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    Survey: Retailers Say E-Cigs More Than Passing Fad

    Electronic cigarettes appear to be bolstered by Lorillard Inc.'s acquisition of blu ecigs.

    NEW YORK -- Electronic cigarettes are still a relatively young product for the convenience channel. But a new Wells Fargo Securities Tobacco Talk survey found that retailers and wholesalers think e-cigs are here to stay.

    The interest from major tobacco companies could be a driving a force behind the positive attitude toward e-cigs. Last month, Lorillard Inc. became the first of the big three tobacco giants to enter the e-cig arena with its acquisition of blu ecigs for $135 million, as CSNews Online previously reported. In addition there is speculation that Reynolds American Inc. will be the next to make a move, according to Bonnie Herzog, managing director, beverage, tobacco and consumer research at Wells Fargo Securities.

    "The majority of our respondents indicated that they believe e-cigarettes are not just a passing trend but that they are here to stay, with several noting [Lorillard's] purchase of blu ecigs lending credibility and legitimacy to the entire category," she said. "We continue to believe [Lorillard's] e-cig acquisition is very positive and expect [Reynolds American] to be the next mover into this growing category, most likely organically, but we wouldn't rule out a potential acquisition."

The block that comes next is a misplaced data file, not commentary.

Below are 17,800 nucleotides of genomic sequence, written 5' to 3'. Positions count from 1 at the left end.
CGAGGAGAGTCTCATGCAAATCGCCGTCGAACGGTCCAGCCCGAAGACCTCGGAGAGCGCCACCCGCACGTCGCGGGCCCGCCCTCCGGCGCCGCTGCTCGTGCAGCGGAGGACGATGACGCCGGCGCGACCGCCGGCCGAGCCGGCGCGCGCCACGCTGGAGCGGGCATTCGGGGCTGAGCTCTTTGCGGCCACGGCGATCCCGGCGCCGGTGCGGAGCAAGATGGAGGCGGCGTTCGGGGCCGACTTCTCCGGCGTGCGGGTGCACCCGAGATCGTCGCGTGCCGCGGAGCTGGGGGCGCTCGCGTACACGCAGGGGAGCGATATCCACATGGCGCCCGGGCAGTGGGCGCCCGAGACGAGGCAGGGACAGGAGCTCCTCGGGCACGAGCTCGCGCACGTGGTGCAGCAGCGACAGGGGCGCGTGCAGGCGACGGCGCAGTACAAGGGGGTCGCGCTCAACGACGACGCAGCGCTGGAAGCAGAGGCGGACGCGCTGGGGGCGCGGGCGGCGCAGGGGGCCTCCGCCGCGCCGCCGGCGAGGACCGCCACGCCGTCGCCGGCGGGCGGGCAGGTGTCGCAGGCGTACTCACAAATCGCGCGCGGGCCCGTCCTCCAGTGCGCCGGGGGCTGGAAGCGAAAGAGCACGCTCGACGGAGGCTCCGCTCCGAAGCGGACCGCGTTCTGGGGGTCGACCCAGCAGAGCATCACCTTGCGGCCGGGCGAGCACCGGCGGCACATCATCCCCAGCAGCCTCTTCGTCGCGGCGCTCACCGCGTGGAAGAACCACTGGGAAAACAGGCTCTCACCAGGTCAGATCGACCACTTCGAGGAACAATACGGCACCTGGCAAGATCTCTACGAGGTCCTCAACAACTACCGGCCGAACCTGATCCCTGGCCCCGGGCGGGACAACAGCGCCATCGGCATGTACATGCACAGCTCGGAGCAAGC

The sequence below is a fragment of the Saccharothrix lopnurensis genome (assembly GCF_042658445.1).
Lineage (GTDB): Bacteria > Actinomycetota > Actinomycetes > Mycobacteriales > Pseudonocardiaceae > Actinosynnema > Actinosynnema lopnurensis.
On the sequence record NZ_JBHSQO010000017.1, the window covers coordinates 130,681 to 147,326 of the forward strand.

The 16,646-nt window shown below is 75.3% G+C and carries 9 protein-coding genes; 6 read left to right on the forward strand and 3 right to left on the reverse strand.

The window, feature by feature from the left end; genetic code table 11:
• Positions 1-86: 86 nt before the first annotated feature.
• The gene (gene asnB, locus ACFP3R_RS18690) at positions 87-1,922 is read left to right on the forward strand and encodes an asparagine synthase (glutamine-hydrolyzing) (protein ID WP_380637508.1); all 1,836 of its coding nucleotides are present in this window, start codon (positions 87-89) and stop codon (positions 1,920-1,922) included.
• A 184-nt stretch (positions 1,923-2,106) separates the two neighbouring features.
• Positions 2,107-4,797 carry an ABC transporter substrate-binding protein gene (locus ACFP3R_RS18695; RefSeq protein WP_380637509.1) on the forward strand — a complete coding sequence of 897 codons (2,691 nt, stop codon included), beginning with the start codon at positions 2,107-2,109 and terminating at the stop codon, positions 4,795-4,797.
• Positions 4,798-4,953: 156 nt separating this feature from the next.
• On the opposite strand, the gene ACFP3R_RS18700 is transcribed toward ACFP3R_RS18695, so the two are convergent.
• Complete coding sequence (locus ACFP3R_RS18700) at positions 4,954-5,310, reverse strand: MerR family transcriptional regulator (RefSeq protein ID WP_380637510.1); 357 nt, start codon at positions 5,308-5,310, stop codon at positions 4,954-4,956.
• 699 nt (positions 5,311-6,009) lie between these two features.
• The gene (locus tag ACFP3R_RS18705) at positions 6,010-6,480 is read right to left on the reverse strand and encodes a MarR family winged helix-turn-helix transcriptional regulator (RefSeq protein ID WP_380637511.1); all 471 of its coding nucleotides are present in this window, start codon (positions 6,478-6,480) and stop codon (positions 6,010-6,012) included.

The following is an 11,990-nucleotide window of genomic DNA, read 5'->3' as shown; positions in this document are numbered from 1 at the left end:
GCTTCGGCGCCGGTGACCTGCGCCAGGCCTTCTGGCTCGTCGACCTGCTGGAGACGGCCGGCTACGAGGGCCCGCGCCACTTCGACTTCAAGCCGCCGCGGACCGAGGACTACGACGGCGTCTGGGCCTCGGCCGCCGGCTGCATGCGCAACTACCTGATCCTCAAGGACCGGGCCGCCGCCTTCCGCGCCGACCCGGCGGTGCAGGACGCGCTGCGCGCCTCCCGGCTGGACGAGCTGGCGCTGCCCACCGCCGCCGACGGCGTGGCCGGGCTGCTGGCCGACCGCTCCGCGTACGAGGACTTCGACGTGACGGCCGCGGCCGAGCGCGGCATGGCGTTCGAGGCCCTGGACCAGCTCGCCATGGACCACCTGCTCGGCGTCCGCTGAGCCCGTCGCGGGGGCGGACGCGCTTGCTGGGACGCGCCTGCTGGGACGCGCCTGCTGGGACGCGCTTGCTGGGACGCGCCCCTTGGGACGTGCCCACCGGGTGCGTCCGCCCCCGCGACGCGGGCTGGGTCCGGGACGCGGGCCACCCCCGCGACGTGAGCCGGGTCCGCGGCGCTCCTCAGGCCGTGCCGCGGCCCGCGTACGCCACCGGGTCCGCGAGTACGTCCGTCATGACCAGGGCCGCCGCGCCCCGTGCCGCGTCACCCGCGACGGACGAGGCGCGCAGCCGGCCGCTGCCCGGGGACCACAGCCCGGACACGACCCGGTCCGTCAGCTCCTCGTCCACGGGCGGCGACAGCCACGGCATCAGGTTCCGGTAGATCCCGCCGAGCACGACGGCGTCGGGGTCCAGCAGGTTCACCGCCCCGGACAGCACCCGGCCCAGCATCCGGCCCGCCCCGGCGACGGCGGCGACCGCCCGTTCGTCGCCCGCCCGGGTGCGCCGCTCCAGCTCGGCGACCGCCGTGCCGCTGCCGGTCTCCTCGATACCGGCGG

Herzog noted that Lorillard CEO Murray Kessler pegged the e-cig industry at approximately 300 million in revenue currently at retail and it is estimated that the figure could grow to $1 billion in the next few years with attractive margins. In addition, there are no federal or state excise taxes levied on e-cigs at this point so they remain relatively cheap compared to traditional cigarettes, she added.

    She did point out that Wells Fargo Securities does expect some consolidation within the industry, which appears fragmented with dozens of brands in the marketplace.

    The electronic cigarettes industry is still waiting for the Food and Drug Administration to issue regulations. In April 2011, the agency said it would regulate them like tobacco products but, more than a year later, there has not been any movement to that end. To date, regulations have come at the state and local levels, with many municipalities adding e-cigs to smoking bans that are already on the books.

    "We think e-cigs are to tobacco what energy drinks are to beverages. In other words, similar to energy drinks, e-cigs are profitable, growing quickly, gaining shelf space and consumer acceptance; therefore e-cigarettes are an important new niche category for retailers," Herzog explained.


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